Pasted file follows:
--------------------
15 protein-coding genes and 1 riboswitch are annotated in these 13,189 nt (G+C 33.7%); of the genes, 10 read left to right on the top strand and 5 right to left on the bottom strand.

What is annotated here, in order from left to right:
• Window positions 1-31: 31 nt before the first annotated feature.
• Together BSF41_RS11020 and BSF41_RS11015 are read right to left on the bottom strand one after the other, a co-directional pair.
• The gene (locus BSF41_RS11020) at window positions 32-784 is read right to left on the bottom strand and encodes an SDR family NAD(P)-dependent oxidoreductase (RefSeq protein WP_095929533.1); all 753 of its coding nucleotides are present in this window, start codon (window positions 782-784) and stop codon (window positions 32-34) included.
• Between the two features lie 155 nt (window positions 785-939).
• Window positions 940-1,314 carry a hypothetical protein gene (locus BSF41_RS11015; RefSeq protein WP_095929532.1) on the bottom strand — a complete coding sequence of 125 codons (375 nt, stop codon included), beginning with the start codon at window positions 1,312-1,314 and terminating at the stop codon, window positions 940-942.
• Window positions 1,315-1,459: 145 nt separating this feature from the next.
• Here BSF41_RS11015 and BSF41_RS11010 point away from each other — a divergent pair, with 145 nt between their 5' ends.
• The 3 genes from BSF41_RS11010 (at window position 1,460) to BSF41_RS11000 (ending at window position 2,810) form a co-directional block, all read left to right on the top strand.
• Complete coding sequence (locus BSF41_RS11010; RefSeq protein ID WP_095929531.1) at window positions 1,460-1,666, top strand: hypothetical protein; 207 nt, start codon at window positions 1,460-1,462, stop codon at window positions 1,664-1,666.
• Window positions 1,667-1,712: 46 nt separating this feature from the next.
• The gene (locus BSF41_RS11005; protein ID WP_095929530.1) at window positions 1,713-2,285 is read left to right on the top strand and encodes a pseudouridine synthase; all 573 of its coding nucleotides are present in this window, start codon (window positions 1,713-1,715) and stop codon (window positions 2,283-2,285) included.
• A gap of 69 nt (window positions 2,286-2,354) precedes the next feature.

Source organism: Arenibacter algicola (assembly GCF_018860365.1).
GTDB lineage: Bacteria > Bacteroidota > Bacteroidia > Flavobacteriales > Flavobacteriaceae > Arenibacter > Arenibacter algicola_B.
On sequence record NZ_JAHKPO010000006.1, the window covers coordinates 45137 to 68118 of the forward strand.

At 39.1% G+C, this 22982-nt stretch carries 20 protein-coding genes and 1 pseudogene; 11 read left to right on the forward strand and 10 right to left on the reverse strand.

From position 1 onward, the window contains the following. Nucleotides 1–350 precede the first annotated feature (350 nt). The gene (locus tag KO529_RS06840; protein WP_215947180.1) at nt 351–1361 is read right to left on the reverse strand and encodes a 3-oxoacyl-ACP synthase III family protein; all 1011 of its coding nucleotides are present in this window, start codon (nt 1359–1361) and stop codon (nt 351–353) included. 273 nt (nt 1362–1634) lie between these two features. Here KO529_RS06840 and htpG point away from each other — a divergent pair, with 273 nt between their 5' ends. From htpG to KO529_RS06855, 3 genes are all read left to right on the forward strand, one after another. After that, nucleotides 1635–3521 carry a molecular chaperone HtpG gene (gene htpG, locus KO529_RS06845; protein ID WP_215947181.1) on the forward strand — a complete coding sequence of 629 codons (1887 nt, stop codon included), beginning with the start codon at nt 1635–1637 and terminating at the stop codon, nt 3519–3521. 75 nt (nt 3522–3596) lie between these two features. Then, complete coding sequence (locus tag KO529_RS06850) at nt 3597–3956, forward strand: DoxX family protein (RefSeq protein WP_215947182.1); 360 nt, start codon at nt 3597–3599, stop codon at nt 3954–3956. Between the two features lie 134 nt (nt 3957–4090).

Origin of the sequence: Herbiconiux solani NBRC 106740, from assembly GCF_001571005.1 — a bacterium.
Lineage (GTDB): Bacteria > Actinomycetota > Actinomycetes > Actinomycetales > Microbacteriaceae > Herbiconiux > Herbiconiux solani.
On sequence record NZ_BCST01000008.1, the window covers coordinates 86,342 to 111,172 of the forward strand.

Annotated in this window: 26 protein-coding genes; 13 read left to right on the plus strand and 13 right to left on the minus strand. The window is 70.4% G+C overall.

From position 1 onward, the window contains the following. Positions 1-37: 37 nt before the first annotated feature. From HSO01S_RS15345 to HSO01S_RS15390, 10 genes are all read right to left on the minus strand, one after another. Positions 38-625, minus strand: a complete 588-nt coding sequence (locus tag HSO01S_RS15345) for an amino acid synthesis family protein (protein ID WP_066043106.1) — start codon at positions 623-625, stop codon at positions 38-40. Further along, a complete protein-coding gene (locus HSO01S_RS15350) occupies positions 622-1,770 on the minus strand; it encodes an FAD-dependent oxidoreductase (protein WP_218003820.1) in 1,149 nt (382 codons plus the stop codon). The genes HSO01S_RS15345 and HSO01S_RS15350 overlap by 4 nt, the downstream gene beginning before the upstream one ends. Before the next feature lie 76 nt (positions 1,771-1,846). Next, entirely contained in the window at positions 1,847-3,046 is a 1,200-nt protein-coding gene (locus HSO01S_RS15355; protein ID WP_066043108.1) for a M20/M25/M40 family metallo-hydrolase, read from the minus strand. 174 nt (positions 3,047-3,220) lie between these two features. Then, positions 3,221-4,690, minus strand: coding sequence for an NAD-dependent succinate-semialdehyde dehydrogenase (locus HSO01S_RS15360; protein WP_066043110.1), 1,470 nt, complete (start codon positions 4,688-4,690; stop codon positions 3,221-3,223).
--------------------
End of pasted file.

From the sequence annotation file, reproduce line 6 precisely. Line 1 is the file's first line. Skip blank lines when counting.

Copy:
• Between the two features lie 155 nt (window positions 785-939).